North Korean Defector and Son Found 2 Months After Starvation Deaths in Seoul Apartment
Having withdrawn their last 3 dollars
A North Korean woman who fled to South Korea was found dead along with her young son late last month and authorities suspect the pair may have starved to death at home while living in extreme poverty in Seoul.
The story first surfaced Monday in South Korean newspaper Dong-A Ilbo, which cited Seoul’s Gwanak Police Station as saying the bodies of a 42-year-old woman, identified by her surname Han, as well as her six-year-old son, were discovered on July 31—up to two months after they died—in their apartment building in the district’s Bongcheon-dong division. Neighbors complained of a foul smell coming from the residence and South Korea’s Yonhap News Agency reported that a janitor eventually entered the apartment.
With no food in sight other than chili powder, rent and gas bills overdue for over a year and Han having withdrawn her last 3,858 won—$3.16—from her bank account around the estimated time of her passing, Dong-A Ilbo reported that police suspected starvation to be the likely cause of death, though investigations continued. Yonhap said water service had also been cut off due to unpaid bills and that no signs of foul play were discovered.
“We did not see any signs of murder or suicide,” an officer at Gwanak Police Station told the Agence France-Presse on Tuesday. “We are waiting to get the autopsy results from the National Forensic Service.”
Han reportedly defected from North Korea to South Korea in 2009, making her one of 2,914 people to have done so that year, according to South Korea’s Unification Ministry. She was said to have come to South Korea via China and Thailand, living for a time in the southern city of Tongyeong and marrying a Chinese-Korean man in 2012 before moving to China.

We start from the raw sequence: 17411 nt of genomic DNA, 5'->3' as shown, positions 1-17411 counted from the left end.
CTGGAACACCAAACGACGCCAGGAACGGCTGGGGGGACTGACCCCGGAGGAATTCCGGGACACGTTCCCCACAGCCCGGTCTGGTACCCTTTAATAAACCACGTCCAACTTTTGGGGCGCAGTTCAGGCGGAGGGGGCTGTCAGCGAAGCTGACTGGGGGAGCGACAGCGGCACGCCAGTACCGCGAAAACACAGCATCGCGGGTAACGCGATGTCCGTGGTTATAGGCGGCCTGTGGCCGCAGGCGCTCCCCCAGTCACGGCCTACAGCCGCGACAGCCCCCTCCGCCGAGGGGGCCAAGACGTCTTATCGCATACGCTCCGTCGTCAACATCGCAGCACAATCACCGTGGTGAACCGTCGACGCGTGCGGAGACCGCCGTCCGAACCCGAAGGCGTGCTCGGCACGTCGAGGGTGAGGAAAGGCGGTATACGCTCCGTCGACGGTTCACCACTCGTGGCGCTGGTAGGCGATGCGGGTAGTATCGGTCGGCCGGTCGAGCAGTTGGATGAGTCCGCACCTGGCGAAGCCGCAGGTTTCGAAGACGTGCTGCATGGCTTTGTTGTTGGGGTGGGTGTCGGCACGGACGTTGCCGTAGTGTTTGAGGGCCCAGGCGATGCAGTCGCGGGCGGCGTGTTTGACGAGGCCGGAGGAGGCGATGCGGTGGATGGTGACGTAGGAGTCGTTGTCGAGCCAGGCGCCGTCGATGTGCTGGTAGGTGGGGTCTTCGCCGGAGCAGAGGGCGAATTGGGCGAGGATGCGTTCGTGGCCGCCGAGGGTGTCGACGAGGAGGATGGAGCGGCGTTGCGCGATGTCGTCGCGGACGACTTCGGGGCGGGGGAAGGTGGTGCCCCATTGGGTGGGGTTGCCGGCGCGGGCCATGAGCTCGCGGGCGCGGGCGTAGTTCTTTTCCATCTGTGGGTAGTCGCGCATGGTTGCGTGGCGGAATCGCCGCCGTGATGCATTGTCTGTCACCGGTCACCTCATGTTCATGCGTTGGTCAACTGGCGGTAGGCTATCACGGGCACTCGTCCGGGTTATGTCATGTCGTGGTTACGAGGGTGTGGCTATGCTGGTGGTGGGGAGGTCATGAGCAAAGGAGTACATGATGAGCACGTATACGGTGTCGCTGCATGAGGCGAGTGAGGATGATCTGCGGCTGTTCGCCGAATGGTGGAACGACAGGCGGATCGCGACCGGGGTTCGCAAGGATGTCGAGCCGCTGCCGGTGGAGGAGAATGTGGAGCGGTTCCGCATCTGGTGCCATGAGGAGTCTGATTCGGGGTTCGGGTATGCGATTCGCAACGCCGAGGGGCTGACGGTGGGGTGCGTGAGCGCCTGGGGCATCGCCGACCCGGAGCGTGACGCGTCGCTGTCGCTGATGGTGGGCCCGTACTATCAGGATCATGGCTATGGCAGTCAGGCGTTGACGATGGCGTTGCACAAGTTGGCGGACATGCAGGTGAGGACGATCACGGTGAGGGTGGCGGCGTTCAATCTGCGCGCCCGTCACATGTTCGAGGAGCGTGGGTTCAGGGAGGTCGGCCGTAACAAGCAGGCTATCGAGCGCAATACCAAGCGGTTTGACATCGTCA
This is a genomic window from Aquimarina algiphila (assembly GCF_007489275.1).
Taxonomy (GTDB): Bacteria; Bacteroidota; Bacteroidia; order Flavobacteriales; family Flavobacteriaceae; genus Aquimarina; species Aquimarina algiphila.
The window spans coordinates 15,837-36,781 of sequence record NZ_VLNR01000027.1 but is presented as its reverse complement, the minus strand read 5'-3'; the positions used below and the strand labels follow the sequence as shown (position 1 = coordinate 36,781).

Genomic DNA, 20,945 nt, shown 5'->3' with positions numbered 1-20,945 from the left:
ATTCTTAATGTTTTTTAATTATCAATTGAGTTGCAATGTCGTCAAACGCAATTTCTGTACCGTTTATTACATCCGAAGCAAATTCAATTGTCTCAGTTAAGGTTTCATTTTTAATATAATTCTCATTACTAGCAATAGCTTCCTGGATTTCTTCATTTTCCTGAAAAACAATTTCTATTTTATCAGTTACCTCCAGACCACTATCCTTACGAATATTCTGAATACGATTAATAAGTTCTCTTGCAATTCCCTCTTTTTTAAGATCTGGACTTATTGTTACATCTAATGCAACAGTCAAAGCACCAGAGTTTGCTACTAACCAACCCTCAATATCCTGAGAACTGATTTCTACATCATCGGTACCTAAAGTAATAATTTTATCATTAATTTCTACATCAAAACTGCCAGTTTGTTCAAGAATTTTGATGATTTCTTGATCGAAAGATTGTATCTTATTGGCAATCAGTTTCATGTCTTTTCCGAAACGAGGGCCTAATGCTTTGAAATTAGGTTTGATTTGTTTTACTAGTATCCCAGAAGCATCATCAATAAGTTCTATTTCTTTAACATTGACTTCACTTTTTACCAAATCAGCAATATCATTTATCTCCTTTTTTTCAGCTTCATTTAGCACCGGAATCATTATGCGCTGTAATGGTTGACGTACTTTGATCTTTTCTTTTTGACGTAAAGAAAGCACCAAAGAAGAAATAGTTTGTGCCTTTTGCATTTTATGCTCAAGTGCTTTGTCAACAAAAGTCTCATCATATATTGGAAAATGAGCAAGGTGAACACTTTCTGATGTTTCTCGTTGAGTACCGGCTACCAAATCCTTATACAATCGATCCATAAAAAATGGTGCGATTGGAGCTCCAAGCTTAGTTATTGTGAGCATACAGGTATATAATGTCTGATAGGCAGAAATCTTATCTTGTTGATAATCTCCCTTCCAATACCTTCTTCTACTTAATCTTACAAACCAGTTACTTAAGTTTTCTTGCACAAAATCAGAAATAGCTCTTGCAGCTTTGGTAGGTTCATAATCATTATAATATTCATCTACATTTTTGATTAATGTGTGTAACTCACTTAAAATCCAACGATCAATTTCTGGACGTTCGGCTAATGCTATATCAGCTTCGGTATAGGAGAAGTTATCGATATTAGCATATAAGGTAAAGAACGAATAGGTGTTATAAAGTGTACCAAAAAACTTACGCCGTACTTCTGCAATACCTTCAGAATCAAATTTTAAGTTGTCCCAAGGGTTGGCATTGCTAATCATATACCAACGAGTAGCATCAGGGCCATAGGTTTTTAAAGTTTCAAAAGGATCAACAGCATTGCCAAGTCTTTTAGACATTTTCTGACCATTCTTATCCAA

Following a divorce, she and her son reportedly returned to South Korea last year and moved to Seoul, where she struggled to find work. Han would become one of many North Koreans struggling to cope with life in a radically different society. [A highly competitive and classist society which looks down on the Northerners.]
The United Nations and human rights groups have regularly accused North Korea of human rights abuses and numerous reports have highlighted potentially fatal food shortages made worse by international sanctions and droughts. Still, some that manage to make it to South Korea often face a whole new set of challenges with a few even trying to escape back to their homeland.
An article published in September by the American Psychological Association’s Jeea Yang found that “North Korean defectors struggled to acculturate to the capitalistic society’s culture, language, politics and lifestyle.” Citing previous studies, she noted “a higher prevalence or level of psychiatric symptoms, particularly PTSD and depression” among this community.
Months earlier, Women’s Association for the Future of Korean Peninsula President Nam Young-hwa told the Korea Biomedical Review that North Koreans who fled to South Korea had a suicide rate three times higher than South Koreans, citing a 2015 report by South Korea’s Unification Ministry.
Rivals since their post-World War II and subsequent three-year conflict in the 1950s, North Korea and South Korea have pursued diplomatic efforts at a historic peace in the past year and a half, holding some three bilateral summits since last April. Their dialogue was accompanied by the first-ever top-level talks between North Korea and South Korea’s longtime ally, the United States, which has sought Pyongyang’s denuclearization in exchange for peace to decades-long hostilities.
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